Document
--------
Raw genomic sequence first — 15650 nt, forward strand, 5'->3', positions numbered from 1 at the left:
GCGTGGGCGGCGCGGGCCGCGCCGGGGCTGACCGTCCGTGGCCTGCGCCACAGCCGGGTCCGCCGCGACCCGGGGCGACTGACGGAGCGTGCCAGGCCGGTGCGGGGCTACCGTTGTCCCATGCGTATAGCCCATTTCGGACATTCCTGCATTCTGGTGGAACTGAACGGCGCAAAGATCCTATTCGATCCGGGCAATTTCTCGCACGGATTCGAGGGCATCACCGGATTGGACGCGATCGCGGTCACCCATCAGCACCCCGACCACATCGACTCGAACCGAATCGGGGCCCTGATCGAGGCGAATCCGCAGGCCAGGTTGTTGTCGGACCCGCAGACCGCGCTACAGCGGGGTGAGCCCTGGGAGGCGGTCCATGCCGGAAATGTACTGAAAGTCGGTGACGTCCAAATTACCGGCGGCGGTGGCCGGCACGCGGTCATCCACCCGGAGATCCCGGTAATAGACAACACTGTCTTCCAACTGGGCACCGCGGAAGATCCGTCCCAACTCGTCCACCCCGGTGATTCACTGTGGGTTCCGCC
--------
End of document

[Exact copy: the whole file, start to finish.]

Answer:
Raw genomic sequence first — 15650 nt, forward strand, 5'->3', positions numbered from 1 at the left:
GCGTGGGCGGCGCGGGCCGCGCCGGGGCTGACCGTCCGTGGCCTGCGCCACAGCCGGGTCCGCCGCGACCCGGGGCGACTGACGGAGCGTGCCAGGCCGGTGCGGGGCTACCGTTGTCCCATGCGTATAGCCCATTTCGGACATTCCTGCATTCTGGTGGAACTGAACGGCGCAAAGATCCTATTCGATCCGGGCAATTTCTCGCACGGATTCGAGGGCATCACCGGATTGGACGCGATCGCGGTCACCCATCAGCACCCCGACCACATCGACTCGAACCGAATCGGGGCCCTGATCGAGGCGAATCCGCAGGCCAGGTTGTTGTCGGACCCGCAGACCGCGCTACAGCGGGGTGAGCCCTGGGAGGCGGTCCATGCCGGAAATGTACTGAAAGTCGGTGACGTCCAAATTACCGGCGGCGGTGGCCGGCACGCGGTCATCCACCCGGAGATCCCGGTAATAGACAACACTGTCTTCCAACTGGGCACCGCGGAAGATCCGTCCCAACTCGTCCACCCCGGTGATTCACTGTGGGTTCCGCC